A zone file is a computer file in ASCII text format that contains all resource records for a given domain.
Below is a copy of a standard zone file containing the information for the Internet domain InetDaemon.com:
inetdaemon.com. IN SOA ns1.hostsave.com. contact.hostsave.com. ( 2001121123 ; serial 102000 ; refres 108000 ; retry 102000 ; expiry 3600 ); minimum inetdaemon.com. IN NS 1.hostsave.com. inetdaemon.com. IN NS 2.hostsave.com. inetdaemon.com. IN NS 3.hostsave.com. inetdaemon.com. IN A 220.127.116.11 inetdaemon.com. IN MX 20 mail.hostsave.com. inetdaemon.com. IN MX 1 mail-incoming.hostsave.com. inetdaemon.com. IN MX 10 mail-incoming2.hostsave.com.
Let's walk through the zone file and I will explain the contents of the file, line by line.
inetdaemon.com. IN SOA ns1.hostsave.com. contact.hostsave.com. ( 2001121123 ; serial 102000 ; refres 108000 ; retry 102000 ; expiry 3600 ); minimum
This looks like six lines, but it's really just one line, a Start of Authority resource record.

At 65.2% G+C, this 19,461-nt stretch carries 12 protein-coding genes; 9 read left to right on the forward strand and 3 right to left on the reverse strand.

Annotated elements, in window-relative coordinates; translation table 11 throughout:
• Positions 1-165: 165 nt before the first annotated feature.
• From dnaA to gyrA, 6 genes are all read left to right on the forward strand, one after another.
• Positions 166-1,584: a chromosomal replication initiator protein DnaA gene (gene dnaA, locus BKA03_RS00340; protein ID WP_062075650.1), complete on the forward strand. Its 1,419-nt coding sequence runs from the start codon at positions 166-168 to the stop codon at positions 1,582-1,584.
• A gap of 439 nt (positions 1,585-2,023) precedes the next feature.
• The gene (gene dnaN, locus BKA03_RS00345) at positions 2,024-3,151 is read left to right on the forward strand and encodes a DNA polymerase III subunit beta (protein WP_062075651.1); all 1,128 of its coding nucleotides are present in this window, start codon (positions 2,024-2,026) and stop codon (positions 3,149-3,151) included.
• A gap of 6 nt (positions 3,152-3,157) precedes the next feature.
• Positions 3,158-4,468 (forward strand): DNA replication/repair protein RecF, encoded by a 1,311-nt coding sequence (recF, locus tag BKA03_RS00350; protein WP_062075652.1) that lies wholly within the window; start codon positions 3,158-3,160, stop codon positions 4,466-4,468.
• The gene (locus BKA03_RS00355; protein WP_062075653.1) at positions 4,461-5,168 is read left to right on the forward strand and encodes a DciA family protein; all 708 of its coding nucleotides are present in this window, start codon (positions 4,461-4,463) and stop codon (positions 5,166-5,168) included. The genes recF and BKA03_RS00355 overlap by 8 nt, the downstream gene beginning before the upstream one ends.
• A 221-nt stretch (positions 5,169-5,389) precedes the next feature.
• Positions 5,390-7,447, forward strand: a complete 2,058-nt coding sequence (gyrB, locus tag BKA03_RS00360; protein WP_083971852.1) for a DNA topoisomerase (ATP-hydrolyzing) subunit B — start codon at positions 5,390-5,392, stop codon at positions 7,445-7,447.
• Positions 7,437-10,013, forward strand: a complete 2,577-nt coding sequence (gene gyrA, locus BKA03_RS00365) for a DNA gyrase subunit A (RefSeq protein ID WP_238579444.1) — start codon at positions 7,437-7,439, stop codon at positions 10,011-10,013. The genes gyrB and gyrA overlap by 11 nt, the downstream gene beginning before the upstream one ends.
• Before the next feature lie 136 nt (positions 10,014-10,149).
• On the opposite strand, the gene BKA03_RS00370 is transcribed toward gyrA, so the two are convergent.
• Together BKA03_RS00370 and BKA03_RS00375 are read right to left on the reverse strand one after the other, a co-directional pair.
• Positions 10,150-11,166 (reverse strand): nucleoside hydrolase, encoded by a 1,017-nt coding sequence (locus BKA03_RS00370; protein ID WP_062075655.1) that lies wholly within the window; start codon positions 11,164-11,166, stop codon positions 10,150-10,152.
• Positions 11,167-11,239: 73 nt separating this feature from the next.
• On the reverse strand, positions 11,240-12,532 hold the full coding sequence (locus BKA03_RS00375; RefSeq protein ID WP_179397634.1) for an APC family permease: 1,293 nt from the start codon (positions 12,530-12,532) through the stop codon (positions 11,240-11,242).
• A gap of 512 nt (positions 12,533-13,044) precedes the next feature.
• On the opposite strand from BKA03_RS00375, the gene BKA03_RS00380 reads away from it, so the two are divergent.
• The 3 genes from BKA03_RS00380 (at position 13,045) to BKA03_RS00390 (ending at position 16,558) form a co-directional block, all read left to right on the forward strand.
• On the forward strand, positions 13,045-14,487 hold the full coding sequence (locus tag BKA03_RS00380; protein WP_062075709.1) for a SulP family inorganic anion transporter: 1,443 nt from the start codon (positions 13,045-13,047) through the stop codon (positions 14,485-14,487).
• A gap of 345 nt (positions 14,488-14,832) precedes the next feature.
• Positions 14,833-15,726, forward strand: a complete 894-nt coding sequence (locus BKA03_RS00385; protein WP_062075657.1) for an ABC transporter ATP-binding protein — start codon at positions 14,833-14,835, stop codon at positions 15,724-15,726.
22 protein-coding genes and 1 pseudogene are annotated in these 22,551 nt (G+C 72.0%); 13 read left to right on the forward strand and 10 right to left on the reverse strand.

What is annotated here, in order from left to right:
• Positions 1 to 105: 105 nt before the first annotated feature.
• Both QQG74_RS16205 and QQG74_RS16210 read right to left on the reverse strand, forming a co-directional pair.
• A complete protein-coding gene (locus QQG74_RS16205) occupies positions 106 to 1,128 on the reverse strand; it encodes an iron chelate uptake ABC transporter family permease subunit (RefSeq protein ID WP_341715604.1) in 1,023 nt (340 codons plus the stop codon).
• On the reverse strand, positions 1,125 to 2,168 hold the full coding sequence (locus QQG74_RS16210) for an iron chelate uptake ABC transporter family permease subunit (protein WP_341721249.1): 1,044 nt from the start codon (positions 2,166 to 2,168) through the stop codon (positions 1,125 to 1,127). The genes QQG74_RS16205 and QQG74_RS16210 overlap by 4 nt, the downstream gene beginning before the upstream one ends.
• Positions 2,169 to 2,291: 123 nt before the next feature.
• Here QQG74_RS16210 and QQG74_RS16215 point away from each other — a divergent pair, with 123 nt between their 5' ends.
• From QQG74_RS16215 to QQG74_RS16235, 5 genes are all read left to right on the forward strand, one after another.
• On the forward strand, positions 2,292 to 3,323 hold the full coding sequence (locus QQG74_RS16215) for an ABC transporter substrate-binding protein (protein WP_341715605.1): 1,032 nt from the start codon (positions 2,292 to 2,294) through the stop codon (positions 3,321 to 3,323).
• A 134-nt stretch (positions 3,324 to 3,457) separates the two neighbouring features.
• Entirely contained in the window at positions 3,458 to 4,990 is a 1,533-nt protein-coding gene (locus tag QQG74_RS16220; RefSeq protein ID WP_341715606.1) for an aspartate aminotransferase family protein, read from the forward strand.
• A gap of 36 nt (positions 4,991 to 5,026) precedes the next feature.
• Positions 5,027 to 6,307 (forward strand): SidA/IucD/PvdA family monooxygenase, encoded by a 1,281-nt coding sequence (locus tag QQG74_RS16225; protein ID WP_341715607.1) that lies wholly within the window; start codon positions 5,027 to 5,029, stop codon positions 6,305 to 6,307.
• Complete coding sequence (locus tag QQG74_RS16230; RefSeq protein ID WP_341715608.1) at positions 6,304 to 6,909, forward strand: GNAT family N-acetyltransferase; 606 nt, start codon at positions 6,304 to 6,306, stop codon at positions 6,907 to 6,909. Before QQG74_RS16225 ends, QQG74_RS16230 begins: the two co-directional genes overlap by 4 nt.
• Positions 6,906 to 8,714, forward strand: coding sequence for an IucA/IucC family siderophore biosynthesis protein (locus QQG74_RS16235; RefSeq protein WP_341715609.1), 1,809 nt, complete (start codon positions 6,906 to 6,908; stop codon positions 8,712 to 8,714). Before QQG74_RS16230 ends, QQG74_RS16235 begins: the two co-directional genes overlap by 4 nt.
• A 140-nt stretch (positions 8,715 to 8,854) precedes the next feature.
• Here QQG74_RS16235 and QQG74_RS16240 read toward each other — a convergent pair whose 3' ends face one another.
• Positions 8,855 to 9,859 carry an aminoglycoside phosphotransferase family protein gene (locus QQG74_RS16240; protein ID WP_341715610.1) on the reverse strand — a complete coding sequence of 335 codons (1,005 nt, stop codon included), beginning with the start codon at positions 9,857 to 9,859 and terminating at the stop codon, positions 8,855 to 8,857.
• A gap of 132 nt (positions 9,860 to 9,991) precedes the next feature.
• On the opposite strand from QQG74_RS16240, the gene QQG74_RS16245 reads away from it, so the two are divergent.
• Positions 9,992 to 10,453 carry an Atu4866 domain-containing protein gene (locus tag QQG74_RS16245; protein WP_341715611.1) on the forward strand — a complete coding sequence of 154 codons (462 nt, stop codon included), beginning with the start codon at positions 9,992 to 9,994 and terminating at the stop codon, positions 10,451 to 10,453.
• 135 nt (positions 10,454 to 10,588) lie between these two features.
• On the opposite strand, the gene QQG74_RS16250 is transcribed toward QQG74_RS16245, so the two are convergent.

The domain InetDaemon.Com, the Primary Authoritative Nameserver is named in the SOA resource record as ns1.hostsave.com. Then below are the settings for how often the secondary nameserver should pull the file and wait between checks, as well as how long information should be cached on any recursive nameservers that cached an answer they looked up on ns1.hostsave.com.
Note that the 'A' records that contain the IP Addresses for the mail exchanger (MX) and nameserver (NS) resource records in this domain are located in the 'hostsave.com' zone file, and should NOT be configured in the inetdaemon.com zone file.